As official steward of Longwood University’s art collection, the Longwood Center for the Visual Arts (LCVA) exhibits art throughout the campus. In this role the LCVA presents a wide range of subject and form to illustrate art’s capacity to affect peoples’ lives.
Today works of art can be seen in nearly every building, and plans are underway for future buildings to display works from the collection. Much of the collection has been contributed by alumni and friends of the University to serve as touchstones that encourage learning, foster an understanding of the interconnection between disciplines, and emphasize the importance of history and culture in a healthy, democratic society.
Art on campus is available for public viewing during normal University operating hours.
The LCVA is a 20,000-square-foot exhibition center featuring two rotating galleries that have shown works of worldwide importance, including the award-winning Reflecting Centuries of Beauty: The Rowe Collection of Chinese Art, the nationally traveled Pre-Columbian Art from the Mississippi Museum of Art, and a steady stream of solo and group exhibitions for nationally known artists such as Faith Ringgold, Jaune Quick-to-See Smith, Lesley Dill, David Macaulay, and Kojo Griffin.
The LCVA also dedicates one gallery to a permanent exhibition of stunning African art, part of the Ziegler and Brumfield Collections of African Art. In 1997 Robert Ziegler, a longtime resident of Africa, established this collection with twenty-six important pieces. In 1999, Thomas and Donna Brumfield donated an additional eighty-eight works of African art. The collection includes an impressive array of statues, masks, drums, baskets, and garments, covering four geographical areas, twelve countries, and twenty-seven cultures. A catalog of this collection, Telling Objects: African Art from the Permanent Collection of the Longwood Center for the Visual Arts, is available.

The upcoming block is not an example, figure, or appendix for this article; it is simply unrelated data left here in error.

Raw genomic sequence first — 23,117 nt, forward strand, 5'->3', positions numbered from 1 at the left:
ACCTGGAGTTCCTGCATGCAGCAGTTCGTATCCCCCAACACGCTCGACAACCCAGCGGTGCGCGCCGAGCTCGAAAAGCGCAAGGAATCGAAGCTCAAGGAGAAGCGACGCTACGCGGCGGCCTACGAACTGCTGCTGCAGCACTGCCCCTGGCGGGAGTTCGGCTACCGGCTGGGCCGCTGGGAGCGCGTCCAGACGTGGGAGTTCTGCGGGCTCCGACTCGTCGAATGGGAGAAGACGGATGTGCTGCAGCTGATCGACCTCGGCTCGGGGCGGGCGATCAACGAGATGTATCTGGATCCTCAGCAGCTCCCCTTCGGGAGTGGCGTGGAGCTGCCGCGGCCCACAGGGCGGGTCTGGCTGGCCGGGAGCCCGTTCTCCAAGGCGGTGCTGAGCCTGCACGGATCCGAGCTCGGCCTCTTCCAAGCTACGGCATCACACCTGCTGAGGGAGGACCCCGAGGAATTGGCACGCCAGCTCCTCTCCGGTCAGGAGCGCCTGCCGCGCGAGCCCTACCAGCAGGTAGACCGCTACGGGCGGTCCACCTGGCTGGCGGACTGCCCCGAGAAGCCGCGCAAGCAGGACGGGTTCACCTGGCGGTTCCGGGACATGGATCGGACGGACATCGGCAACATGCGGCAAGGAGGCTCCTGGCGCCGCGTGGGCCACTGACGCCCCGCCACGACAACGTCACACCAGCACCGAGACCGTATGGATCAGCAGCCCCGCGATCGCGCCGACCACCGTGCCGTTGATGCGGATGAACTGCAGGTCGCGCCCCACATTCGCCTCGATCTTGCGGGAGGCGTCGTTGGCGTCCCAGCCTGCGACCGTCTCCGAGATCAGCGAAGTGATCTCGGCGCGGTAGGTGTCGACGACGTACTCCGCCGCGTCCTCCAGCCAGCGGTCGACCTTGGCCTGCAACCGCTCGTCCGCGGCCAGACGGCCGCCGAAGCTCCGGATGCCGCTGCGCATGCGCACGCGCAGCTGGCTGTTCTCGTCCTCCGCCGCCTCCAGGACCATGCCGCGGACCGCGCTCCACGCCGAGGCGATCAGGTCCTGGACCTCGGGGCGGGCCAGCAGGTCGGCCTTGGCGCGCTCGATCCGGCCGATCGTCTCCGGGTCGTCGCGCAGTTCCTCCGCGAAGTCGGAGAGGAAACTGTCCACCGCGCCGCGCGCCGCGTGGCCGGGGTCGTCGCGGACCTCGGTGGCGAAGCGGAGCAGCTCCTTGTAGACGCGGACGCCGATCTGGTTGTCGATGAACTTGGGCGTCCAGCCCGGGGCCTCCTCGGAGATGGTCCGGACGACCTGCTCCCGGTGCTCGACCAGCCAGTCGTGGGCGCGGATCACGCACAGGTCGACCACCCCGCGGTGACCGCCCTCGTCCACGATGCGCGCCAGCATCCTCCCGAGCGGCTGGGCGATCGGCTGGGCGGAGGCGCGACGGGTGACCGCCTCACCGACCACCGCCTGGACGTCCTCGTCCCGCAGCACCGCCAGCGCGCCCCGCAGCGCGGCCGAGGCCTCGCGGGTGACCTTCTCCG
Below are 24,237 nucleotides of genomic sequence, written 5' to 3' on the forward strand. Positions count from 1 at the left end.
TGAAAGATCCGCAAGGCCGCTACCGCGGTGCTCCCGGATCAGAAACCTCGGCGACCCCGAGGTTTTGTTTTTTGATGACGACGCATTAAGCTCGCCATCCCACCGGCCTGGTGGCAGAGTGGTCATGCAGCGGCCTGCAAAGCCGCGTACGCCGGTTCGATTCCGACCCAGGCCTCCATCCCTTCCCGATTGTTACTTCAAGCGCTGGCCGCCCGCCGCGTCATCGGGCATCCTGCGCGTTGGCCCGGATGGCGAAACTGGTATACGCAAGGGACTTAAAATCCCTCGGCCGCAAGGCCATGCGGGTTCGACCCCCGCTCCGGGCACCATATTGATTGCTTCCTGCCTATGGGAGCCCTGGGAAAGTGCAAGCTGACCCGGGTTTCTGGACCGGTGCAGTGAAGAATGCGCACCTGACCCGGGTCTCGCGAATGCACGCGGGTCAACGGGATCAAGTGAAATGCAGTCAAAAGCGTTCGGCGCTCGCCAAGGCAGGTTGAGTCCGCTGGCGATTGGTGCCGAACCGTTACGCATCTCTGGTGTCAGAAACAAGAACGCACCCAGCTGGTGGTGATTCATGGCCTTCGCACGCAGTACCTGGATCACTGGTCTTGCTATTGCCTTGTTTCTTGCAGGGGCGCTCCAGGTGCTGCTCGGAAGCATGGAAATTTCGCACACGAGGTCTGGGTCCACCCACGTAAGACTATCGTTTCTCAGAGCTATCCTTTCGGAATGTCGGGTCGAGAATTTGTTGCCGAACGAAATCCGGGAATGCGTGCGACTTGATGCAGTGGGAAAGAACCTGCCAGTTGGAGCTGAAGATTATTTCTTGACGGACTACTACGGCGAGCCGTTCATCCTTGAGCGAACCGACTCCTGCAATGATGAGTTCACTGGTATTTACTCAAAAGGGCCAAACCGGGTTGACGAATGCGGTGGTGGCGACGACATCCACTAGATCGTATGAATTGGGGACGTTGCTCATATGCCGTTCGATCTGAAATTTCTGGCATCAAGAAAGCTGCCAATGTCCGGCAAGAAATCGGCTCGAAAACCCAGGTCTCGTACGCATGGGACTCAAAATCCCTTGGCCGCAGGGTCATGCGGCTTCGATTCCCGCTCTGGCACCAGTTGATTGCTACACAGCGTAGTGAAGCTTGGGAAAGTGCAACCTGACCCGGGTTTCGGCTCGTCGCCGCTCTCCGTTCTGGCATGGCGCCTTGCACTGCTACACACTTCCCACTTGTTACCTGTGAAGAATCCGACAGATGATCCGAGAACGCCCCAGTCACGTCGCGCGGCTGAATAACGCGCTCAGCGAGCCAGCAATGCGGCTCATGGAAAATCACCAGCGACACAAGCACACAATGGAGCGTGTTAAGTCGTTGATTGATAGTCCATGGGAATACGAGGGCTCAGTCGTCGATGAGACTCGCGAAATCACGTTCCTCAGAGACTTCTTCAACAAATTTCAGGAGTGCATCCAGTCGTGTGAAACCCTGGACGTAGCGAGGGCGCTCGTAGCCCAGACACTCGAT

Established in 2004, Longwood University’s Brock Commons Outdoor Sculpture Program has prominently placed on campus a variety of sculpture by nationally known artists. Each piece is selected by a committee of graduating art students. The sculptures come to campus for a two-year period, assuring that a variety of form, style, and content will be represented over the course of several years.
Featured artists have included Carl Billingsley (Greenville, NC), Kendall Buster (Richmond, VA), Kathleen Driscoll (Medford, MA), Be Gardiner (West Jefferson, NC), Brece Honeycutt (Washington, DC), Tripp Jarvis (Greenville, NC), Hanna Jubran (Greenville, NC), Rob Neilson (Appleton, WI), Foon Sham (Springfield, VA), Lucy Slivinski (Chicago, IL), Sandy Willcox (Farmville, VA), and Joyce Zarins (Amesbury, MA).
The sculpture program’s purpose is to bring to campus contemporary art and artists to foster intellectual discourse and illuminate the creative process, and to provide an aesthetic environment in which the visual arts can be appreciated on a daily basis. Each semester two artists complete a residency during which they install their work with students and present collateral lectures and workshops for Longwood classes and student groups.
The Brock Commons Sculpture Program is made possible by the Longwood University Art Department, the Longwood Center for the Visual Arts, the Office of the Provost and Vice President for Academic Affairs, and the Office of Facilities Management.
Longwood University’s most recent building, the Center for Communications Studies & Theatre opened in September 2009. An added attraction in the Center is The Jack Blanton Gallery, which features more than 160 of the 230 pieces of artwork donated by Jack Blanton in 2006. Blanton, former chairman of the LCVA Advisory Board, is a retired Federal Reserve Bank of Richmond vice president who lives in North Palm Beach, Fla. The artwork, described as widely eclectic with a contemporary focus, features a variety of Virginia artists along with nationally known talent in media such as sculpture, painting, prints, and drawings. Following the renovations of adjoining Bedford Hall, an outdoor sculpture garden will house many of the large-scale, three-dimensional works from the Blanton Collection.